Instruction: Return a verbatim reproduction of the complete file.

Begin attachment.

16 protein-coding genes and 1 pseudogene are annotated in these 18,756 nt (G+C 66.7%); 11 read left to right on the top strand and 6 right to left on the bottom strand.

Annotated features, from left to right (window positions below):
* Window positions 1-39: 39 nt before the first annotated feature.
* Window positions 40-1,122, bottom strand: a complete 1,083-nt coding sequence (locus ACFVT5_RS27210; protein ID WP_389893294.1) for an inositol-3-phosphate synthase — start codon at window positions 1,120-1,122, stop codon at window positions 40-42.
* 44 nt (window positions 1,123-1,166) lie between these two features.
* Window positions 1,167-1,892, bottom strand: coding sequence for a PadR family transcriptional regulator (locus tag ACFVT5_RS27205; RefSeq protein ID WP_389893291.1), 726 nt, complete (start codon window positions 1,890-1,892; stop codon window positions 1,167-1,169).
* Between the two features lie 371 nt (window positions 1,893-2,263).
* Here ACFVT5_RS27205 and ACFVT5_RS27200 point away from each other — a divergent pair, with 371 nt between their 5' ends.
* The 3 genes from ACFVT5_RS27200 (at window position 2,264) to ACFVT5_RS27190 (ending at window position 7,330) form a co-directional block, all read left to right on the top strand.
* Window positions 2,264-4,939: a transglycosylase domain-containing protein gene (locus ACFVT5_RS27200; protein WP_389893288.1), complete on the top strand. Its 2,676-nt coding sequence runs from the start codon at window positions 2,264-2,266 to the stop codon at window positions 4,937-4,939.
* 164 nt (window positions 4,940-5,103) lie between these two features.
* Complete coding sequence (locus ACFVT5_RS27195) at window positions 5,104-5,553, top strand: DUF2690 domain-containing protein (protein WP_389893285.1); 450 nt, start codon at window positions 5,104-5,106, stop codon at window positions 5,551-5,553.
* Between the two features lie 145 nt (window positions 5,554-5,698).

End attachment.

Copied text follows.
16 protein-coding genes and 1 pseudogene are annotated in these 18,756 nt (G+C 66.7%); 11 read left to right on the top strand and 6 right to left on the bottom strand.

Annotated features, from left to right (window positions below):
* Window positions 1-39: 39 nt before the first annotated feature.
* Window positions 40-1,122, bottom strand: a complete 1,083-nt coding sequence (locus ACFVT5_RS27210; protein ID WP_389893294.1) for an inositol-3-phosphate synthase — start codon at window positions 1,120-1,122, stop codon at window positions 40-42.
* 44 nt (window positions 1,123-1,166) lie between these two features.
* Window positions 1,167-1,892, bottom strand: coding sequence for a PadR family transcriptional regulator (locus tag ACFVT5_RS27205; RefSeq protein ID WP_389893291.1), 726 nt, complete (start codon window positions 1,890-1,892; stop codon window positions 1,167-1,169).
* Between the two features lie 371 nt (window positions 1,893-2,263).
* Here ACFVT5_RS27205 and ACFVT5_RS27200 point away from each other — a divergent pair, with 371 nt between their 5' ends.
* The 3 genes from ACFVT5_RS27200 (at window position 2,264) to ACFVT5_RS27190 (ending at window position 7,330) form a co-directional block, all read left to right on the top strand.
* Window positions 2,264-4,939: a transglycosylase domain-containing protein gene (locus ACFVT5_RS27200; protein WP_389893288.1), complete on the top strand. Its 2,676-nt coding sequence runs from the start codon at window positions 2,264-2,266 to the stop codon at window positions 4,937-4,939.
* 164 nt (window positions 4,940-5,103) lie between these two features.
* Complete coding sequence (locus ACFVT5_RS27195) at window positions 5,104-5,553, top strand: DUF2690 domain-containing protein (protein WP_389893285.1); 450 nt, start codon at window positions 5,104-5,106, stop codon at window positions 5,551-5,553.
* Between the two features lie 145 nt (window positions 5,554-5,698).